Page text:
|Subject, philosophy: the subject is, in the most general sense, the originator of actions and creativity as well as bearer of ideas, beliefs, perceptions, feelings and moods. In the tradition of German idealism the subject is opposed to the object. More recently, there has been a shift in the focus of the discussion to questions of access to internal states. See also I, self, subjectivity, object, idealism, actions, action theory._____________Annotation: The above characterizations of concepts are neither definitions nor exhausting presentations of problems related to them. Instead, they are intended to give a short introduction to the contributions below. – Lexicon of Arguments. |
Michel Foucault on Subjects - Dictionary of Arguments
Subject/Discourse/Foucault: the subject is different from the author. This shift is not limited to literature.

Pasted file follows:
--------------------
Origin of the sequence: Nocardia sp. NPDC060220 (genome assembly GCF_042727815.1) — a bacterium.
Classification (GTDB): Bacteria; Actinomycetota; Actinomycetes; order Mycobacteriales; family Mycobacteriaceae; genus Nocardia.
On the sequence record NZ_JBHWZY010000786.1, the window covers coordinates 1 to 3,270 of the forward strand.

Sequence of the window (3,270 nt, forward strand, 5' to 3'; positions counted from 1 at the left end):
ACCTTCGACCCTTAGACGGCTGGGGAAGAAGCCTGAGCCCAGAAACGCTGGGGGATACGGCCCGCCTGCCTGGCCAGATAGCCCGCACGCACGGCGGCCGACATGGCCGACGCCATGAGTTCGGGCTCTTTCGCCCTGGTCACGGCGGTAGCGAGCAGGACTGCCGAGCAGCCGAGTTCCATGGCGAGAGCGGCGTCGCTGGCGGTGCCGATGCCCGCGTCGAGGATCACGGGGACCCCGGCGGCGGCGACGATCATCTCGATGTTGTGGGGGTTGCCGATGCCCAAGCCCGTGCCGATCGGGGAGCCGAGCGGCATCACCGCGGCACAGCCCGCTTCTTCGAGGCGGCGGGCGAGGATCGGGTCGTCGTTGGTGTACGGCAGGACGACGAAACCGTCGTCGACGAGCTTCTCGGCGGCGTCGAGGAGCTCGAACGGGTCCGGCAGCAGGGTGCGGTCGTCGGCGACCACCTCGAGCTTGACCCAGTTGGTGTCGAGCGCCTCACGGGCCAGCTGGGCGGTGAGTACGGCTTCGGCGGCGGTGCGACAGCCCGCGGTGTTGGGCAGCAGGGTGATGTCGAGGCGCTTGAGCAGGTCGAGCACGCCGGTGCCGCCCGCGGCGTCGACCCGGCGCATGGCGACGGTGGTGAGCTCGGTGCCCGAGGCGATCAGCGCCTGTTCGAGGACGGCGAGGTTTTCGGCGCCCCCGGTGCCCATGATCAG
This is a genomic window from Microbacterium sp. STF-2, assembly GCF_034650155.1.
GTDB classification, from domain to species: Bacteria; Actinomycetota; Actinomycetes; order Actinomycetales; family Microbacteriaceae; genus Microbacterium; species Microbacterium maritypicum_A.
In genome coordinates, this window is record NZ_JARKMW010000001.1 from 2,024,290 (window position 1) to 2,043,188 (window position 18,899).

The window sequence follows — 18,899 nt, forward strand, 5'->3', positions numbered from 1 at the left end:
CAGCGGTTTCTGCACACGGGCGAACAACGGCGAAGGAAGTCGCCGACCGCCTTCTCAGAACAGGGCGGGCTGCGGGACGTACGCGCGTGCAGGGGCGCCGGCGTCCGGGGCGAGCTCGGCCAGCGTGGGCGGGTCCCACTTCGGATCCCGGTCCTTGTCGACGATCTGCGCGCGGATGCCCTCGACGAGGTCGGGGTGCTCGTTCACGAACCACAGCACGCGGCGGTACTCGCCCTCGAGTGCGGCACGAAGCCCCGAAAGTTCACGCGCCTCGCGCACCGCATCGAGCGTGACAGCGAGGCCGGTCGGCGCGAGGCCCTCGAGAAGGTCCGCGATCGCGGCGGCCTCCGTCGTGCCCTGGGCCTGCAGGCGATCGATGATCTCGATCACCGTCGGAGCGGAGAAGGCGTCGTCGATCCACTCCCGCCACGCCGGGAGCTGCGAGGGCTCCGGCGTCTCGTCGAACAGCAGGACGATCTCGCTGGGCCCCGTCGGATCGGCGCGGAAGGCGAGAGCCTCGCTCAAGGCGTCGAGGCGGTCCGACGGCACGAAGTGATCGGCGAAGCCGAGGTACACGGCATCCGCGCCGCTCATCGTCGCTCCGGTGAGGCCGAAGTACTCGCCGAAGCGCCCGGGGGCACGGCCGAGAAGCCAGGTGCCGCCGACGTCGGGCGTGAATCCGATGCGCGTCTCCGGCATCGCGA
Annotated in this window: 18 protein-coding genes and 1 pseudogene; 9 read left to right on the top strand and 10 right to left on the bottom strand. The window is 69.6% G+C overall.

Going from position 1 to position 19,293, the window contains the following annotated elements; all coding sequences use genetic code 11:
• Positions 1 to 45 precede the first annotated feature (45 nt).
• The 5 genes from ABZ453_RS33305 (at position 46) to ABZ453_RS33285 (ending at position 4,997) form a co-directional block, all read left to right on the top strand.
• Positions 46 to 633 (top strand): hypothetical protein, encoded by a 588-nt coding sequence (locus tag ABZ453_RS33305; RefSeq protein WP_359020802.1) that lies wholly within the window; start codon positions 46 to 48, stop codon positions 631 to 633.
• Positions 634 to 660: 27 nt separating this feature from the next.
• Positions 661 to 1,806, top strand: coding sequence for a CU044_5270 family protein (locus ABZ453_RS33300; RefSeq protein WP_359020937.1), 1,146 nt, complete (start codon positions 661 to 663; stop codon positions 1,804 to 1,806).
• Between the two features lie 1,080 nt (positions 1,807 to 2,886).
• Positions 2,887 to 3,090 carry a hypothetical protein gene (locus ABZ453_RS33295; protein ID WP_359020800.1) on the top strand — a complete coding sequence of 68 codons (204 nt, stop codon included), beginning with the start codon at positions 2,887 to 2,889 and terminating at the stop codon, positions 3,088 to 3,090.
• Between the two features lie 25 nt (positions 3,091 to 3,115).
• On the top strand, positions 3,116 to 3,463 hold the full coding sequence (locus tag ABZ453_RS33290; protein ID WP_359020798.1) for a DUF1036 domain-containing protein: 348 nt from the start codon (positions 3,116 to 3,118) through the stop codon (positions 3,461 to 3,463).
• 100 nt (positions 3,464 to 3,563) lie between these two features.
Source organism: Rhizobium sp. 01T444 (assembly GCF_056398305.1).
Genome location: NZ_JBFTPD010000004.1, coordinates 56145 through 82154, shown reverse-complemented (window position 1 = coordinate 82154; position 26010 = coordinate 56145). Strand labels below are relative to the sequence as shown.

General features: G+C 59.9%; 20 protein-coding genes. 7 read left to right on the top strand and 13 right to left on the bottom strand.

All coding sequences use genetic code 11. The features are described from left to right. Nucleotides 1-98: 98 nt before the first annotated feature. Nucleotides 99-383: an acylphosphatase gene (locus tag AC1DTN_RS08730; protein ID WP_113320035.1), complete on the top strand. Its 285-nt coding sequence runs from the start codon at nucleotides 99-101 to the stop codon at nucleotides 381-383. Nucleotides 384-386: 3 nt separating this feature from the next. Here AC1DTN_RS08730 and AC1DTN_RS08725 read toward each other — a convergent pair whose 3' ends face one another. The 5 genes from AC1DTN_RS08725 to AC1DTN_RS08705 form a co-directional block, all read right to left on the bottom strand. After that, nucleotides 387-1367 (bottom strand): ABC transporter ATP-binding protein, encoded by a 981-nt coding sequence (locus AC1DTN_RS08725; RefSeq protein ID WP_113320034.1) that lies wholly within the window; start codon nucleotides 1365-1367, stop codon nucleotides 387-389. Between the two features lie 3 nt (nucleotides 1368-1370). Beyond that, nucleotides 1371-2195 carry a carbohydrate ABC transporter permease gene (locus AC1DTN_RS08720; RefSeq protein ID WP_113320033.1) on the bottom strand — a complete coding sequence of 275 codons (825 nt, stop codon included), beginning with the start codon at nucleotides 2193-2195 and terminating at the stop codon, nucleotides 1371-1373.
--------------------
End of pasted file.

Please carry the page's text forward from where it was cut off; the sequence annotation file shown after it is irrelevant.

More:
For example, mathematical treatise. The subject of the statements is the absolutely neutral position, indifferent to time, space, and circumstances, independent of language and writing to be occupied by each individual.
Subject: according to the example of a particular form of linguistics one has wanted to renounce the speaking subject._____________Explanation of symbols: Roman numerals indicate the source, arabic numerals indicate the page number. The corresponding books are indicated on the right hand side. ((s)…): Comment by the sender of the contribution. Translations: Dictionary of Arguments The note [Author1]Vs[Author2] or [Author]Vs[term] is an addition from the Dictionary of Arguments. If a German edition is specified, the page numbers refer to this edition.
Les mots et les choses: Une archéologie des sciences humaines , Paris 1966 - The Order of Things: An Archaeology of the Human Sciences, New York 1970
Die Ordnung der Dinge. Eine Archäologie der Humanwissenschaften Frankfurt/M. 1994
l’Archéologie du savoir, Paris 1969
Archäologie des Wissens Frankfurt/M. 1981